In 1906, the Ottoman Porte formally transferred administration of Sinai to the Egyptian government, which essentially meant that it fell under the control of the United Kingdom, who had occupied and largely controlled Egypt since 1882. The border imposed by the British runs in an almost straight line from Rafah on the Mediterranean shore to Taba on the Gulf of Aqaba. This line has served as the eastern border of Egypt ever since.
Wars with Israel (1948, 56, 67, 67-70, 73)
At the beginning of the 1948 Arab-Israeli War, Egyptian forces entered the former British Mandate of Palestine from Sinai to support Palestinian and other Arab forces against the newly declared State of Israel. For a period during the war, Israeli forces entered the north-eastern corner of Sinai. With the exception of Palestine's Gaza Strip, which came under the administration of the All-Palestine Government, the western frontier of the former Mandate of Palestine became the Egyptian-Israeli frontier under the 1949 Armistice Agreement. In 1958, the Gaza Strip came under direct Egyptian military administration, though it was governed separately from Sinai, and was never annexed by Egypt. The Egyptian government maintained that Egyptian administration would be terminated upon the end of the conflict with Israel.
In 1956, Egypt nationalised the Suez Canal, a waterway marking the boundary between Egyptian territory in Africa and the Sinai Peninsula. Thereafter, Israeli ships were prohibited from using the Canal, owing to the state of war between the two states. Egypt also prohibited ships from using Egyptian territorial waters on the eastern side of the peninsula to travel to and from Israel, effectively imposing a blockade on the Israeli port of Eilat. Subsequently, in what is known in Egypt as the Tripartite Aggression, Israeli forces, aided by Britain, and France (which sought to reverse the nationalisation and regain control over the Suez Canal), invaded Sinai and occupied much of the peninsula within a few days. Several months later Israel withdrew its forces from Sinai, following strong pressure from the United States and the Soviet Union. Thereafter, the United Nations Emergency Force (UNEF) was stationed in Sinai to prevent any further conflict in the Sinai.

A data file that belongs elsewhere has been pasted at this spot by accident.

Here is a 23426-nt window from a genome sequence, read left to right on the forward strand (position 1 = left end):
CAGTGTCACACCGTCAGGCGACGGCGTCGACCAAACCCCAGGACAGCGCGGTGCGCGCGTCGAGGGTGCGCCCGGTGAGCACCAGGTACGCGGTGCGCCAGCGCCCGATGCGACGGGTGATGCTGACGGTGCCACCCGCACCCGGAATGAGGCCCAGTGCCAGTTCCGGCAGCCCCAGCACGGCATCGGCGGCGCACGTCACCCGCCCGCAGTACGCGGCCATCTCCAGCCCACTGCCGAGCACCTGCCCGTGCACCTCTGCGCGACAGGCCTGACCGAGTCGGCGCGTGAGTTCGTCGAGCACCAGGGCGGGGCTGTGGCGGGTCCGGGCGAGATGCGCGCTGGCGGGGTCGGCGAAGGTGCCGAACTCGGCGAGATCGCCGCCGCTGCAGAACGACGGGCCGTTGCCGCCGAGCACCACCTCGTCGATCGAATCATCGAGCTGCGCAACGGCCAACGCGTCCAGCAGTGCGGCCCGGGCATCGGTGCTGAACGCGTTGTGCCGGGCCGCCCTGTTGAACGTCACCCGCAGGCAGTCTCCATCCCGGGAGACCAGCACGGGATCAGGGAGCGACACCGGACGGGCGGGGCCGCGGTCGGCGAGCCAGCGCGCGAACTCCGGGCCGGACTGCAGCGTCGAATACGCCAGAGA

In 1967, Egypt reinforced its military presence in Sinai and on 16 May ordered the UNEF out of Sinai with immediate effect. Secretary-General U Thant eventually complied and ordered the withdrawal without Security Council authorisation. In the course of the Six-Day War that broke out shortly thereafter, Israel captured the entire Sinai Peninsula, and Gaza Strip from Egypt, the West Bank (including East Jerusalem) from Jordan (which it had ruled since 1949), and the Golan Heights from Syria. The Suez Canal, the east bank of which was now occupied by Israel, was closed. Israel commenced efforts at large scale Israeli settlement in the peninsula.
Following the Israeli conquest of Sinai, Egypt launched the War of Attrition (1967–70) aimed at forcing Israel to withdraw from Egyptian territory. The war saw protracted conflict in the Suez Canal Zone, ranging from limited to large scale combat. Israeli shelling of the cities of Port Said, Ismailia, and Suez on the west bank of the canal, led to high civilian casualties (including the virtual destruction of Suez), and contributed to the flight of 700,000 Egyptian internal refugees. Ultimately, the war concluded in 1970 with no change in the front line.